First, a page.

The expression of the AmpC β-Lactamases can be generated by chromosomal or plasmid genes. The plasmid mediated AmpC β-lactamases are thought to have originated from the chromosomes of several Enterobacteriaceae species and they are rarely inducible. Unlike ESBLs, the plasmid encoded cephalosporinases are active against the cephamycins and they are not inhibited by clavulanic acid. The plasmid mediated AmpC β-lactamases were first reported in 1988. The number of infections which are caused by the AmpC producing organisms is increasing. Distinguishing between the AmpC and the ESBL producing organisms has epidemiological significance and it may have a therapeutic importance as well (3). The AmpC producing organisms can act as hidden reservoirs for ESBLs. Enterobacteriaceae which produce both AmpC and ESBLs have been increasingly reported worldwide. Also, the high-level expression of the AmpC β-lactamases may mask the recognition of the ESBLs (4). With this background, the current study was undertaken to detect the prevalence of ESBLs and AmpC β-lactamases in gram-negative bacilli, as not many such studies have been done on this topic, especially in central India.

Material and Methods

All the gram-negative bacilli which were isolated from various clinical samples from hospitalized patients as well as from patients who attended the out patients departments were collected and identified by standard biochemical reactions. Anti-microbial susceptibility testing was performed by the Kirby Bauer disc diffusion method for cefotaxime, ceftriaxone, ceftazidime, ceftazidime + clavulanic acid, imipenem, cefoxitin and aztreonam. The disc placement was designed in such a fashion so as to assess the ESBLs and the Amp C enzymes [Table/Fig-1].

Imipenem, an inducer, was placed in the centre and on either side of it, at a 15 mm distance, ceftazidime and cefotaxime (indicators of induction) were placed. The ceftazidime + clavulanic acid disc was placed 15-20 mm apart from the ceftazidime disc. In addition, another inducer, cefoxitin, was placed 15 mm apart from cefotaxime (indicator). The cefoxitin disc was placed opposite to that of ceftazidime + clavulanic acid to avoid any effect of the inducible β-lactamase on the zone of inhibition of ceftazidime + clavulanic acid. Aztreonam was placed in between ceftazidime + clavulanic acid and cefotaxime, while ceftriaxone was placed in between cefoxitin and ceftazidime. All the discs were placed at a distance of 15-20 mm from each other (5).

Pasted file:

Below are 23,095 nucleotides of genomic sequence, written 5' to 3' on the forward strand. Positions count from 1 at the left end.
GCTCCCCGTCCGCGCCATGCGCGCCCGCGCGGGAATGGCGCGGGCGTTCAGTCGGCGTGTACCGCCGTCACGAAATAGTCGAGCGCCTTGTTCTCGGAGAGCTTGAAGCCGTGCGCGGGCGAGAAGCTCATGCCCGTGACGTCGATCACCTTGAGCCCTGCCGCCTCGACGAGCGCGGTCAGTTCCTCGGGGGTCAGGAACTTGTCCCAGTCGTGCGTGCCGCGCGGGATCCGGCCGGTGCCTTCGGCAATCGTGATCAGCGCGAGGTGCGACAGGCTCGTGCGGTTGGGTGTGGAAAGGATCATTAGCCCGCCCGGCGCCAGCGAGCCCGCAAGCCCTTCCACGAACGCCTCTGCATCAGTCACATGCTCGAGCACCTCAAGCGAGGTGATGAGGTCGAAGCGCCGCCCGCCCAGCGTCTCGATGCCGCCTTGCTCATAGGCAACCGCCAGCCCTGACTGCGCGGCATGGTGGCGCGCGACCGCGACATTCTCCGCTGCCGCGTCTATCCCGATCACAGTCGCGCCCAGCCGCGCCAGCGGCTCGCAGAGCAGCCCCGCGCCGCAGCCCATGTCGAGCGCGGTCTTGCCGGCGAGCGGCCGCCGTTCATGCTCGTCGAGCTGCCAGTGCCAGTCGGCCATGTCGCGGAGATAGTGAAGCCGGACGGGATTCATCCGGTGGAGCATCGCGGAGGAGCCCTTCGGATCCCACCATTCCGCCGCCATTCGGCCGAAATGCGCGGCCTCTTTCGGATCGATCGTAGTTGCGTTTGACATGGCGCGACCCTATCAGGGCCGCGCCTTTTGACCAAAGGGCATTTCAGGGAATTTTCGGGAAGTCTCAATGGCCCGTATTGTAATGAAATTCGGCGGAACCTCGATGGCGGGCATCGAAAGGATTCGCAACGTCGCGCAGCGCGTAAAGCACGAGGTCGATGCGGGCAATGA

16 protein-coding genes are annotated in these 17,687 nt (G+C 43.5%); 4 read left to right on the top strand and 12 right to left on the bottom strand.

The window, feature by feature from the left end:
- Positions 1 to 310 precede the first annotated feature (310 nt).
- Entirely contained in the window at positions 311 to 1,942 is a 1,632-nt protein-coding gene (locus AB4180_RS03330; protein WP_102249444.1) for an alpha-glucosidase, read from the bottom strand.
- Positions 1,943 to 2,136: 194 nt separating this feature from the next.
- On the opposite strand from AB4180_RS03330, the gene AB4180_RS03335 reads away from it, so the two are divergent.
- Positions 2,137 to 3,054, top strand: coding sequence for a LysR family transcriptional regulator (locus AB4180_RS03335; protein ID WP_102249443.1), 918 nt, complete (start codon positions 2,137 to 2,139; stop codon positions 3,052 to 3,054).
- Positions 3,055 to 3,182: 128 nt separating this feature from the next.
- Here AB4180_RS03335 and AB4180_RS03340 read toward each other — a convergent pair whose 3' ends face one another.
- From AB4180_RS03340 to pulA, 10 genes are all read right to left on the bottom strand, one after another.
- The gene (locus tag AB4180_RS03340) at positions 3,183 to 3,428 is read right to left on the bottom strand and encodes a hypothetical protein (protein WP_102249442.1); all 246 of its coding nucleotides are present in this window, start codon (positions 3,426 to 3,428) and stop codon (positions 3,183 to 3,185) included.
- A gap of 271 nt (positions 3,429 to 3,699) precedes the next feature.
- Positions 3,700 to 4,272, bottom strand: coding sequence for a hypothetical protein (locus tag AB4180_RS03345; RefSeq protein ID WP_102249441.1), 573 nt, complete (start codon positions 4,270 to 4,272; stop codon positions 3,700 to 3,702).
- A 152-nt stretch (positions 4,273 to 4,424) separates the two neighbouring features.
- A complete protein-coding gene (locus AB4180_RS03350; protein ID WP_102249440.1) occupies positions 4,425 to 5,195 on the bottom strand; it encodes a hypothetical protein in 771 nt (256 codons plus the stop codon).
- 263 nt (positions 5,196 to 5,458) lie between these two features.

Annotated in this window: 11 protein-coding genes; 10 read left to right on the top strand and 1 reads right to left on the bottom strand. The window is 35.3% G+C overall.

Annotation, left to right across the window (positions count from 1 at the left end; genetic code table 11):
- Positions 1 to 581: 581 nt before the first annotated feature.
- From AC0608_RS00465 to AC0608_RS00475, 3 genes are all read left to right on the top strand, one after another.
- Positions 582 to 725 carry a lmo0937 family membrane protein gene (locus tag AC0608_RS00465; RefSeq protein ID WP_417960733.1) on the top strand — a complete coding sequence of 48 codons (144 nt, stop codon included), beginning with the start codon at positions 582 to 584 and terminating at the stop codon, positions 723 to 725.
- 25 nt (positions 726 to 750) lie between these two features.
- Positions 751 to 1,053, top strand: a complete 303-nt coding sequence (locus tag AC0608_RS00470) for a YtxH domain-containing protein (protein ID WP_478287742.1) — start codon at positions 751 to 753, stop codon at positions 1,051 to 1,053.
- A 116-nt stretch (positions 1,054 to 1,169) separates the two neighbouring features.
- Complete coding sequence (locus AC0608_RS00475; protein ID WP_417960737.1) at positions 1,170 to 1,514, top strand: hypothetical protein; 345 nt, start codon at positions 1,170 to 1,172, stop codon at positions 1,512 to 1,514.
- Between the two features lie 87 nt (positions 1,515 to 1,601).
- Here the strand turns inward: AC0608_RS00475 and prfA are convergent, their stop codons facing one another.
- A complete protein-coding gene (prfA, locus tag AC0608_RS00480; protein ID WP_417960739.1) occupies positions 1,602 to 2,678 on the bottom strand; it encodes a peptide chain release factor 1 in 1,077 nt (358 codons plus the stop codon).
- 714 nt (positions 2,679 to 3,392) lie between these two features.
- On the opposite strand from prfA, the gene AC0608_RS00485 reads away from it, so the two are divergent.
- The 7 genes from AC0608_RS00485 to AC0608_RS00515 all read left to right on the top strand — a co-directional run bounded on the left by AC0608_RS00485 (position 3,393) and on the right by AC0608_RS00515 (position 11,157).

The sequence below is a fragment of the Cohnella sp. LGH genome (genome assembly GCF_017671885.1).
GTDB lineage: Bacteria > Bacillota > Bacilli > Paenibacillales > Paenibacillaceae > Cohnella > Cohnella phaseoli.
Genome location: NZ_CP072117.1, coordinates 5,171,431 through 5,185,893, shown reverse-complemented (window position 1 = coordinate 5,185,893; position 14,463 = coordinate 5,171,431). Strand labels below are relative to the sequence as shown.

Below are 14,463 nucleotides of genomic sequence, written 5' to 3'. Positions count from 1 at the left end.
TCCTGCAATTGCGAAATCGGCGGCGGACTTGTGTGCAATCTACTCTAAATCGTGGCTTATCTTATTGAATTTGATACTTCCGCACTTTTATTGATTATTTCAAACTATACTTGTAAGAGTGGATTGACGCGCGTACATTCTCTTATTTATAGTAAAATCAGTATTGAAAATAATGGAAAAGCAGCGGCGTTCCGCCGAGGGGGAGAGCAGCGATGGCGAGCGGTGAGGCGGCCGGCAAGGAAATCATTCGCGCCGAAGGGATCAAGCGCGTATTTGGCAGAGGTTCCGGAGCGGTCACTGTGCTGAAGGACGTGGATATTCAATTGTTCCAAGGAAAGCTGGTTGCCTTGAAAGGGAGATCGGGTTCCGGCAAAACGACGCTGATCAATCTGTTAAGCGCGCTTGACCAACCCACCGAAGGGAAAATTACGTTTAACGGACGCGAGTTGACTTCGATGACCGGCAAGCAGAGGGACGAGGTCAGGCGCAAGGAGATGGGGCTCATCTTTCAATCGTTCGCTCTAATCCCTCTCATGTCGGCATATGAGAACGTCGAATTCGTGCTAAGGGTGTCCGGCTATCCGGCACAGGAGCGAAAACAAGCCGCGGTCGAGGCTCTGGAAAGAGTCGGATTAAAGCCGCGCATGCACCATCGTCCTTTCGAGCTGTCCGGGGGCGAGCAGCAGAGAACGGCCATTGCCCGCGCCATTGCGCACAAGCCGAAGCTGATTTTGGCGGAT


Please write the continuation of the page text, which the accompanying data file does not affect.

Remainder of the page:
Interpretation (5)
An isolate was suspected to be an ESBL producer if it had the zone sizes for the cephalosporins like cefotaxime (30μg) ≤ 27 mm, ceftazidime (30μg) ≤ 22 mm, ceftriaxone (30μg) ≤ 25 mm and aztreonam (30μg) ≤ 27 mm. The criteria which were used for deciding whether an organism was an ESBL producer (Table/Fig 2):1) Zone diameter for various 3GCs as has been mentioned above. 2) Susceptibility to cefoxitin 3) Increase in the zone size with the addition of an inhibitor, by ≥ 5 mm. The criteria which were used for suspecting whether an organism was an AmpC producer [Tabe/Fig-3]: 1) Zone diameter for various 3GCs as has mentioned above. 2) Resistance to cefoxitin 3) No increase in the zone size with the addition of an inhibitor, by ≥ 5 mm